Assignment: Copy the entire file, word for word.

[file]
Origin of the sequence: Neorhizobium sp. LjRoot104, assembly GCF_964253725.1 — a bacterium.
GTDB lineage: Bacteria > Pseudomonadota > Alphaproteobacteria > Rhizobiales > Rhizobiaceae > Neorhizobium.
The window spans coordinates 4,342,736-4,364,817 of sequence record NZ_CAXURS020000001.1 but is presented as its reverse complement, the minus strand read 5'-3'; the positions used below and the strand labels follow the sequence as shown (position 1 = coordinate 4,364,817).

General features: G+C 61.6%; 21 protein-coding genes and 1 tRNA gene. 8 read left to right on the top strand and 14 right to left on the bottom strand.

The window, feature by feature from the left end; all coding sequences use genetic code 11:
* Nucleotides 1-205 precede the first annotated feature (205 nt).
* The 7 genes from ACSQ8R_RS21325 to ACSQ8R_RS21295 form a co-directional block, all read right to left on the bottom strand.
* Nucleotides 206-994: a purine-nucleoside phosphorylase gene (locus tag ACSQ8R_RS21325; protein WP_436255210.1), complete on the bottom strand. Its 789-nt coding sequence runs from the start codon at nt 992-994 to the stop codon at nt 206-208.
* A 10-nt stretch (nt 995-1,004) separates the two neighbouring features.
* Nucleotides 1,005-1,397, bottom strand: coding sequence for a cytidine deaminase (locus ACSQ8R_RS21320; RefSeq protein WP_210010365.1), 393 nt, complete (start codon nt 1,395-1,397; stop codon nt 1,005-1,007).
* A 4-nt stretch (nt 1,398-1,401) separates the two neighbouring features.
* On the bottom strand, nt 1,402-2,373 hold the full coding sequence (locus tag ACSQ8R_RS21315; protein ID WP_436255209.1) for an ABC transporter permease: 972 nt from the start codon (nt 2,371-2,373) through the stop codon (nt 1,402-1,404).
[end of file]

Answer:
Origin of the sequence: Neorhizobium sp. LjRoot104, assembly GCF_964253725.1 — a bacterium.
GTDB lineage: Bacteria > Pseudomonadota > Alphaproteobacteria > Rhizobiales > Rhizobiaceae > Neorhizobium.
The window spans coordinates 4,342,736-4,364,817 of sequence record NZ_CAXURS020000001.1 but is presented as its reverse complement, the minus strand read 5'-3'; the positions used below and the strand labels follow the sequence as shown (position 1 = coordinate 4,364,817).

General features: G+C 61.6%; 21 protein-coding genes and 1 tRNA gene. 8 read left to right on the top strand and 14 right to left on the bottom strand.

The window, feature by feature from the left end; all coding sequences use genetic code 11:
* Nucleotides 1-205 precede the first annotated feature (205 nt).
* The 7 genes from ACSQ8R_RS21325 to ACSQ8R_RS21295 form a co-directional block, all read right to left on the bottom strand.
* Nucleotides 206-994: a purine-nucleoside phosphorylase gene (locus tag ACSQ8R_RS21325; protein WP_436255210.1), complete on the bottom strand. Its 789-nt coding sequence runs from the start codon at nt 992-994 to the stop codon at nt 206-208.
* A 10-nt stretch (nt 995-1,004) separates the two neighbouring features.
* Nucleotides 1,005-1,397, bottom strand: coding sequence for a cytidine deaminase (locus ACSQ8R_RS21320; RefSeq protein WP_210010365.1), 393 nt, complete (start codon nt 1,395-1,397; stop codon nt 1,005-1,007).
* A 4-nt stretch (nt 1,398-1,401) separates the two neighbouring features.
* On the bottom strand, nt 1,402-2,373 hold the full coding sequence (locus tag ACSQ8R_RS21315; protein ID WP_436255209.1) for an ABC transporter permease: 972 nt from the start codon (nt 2,371-2,373) through the stop codon (nt 1,402-1,404).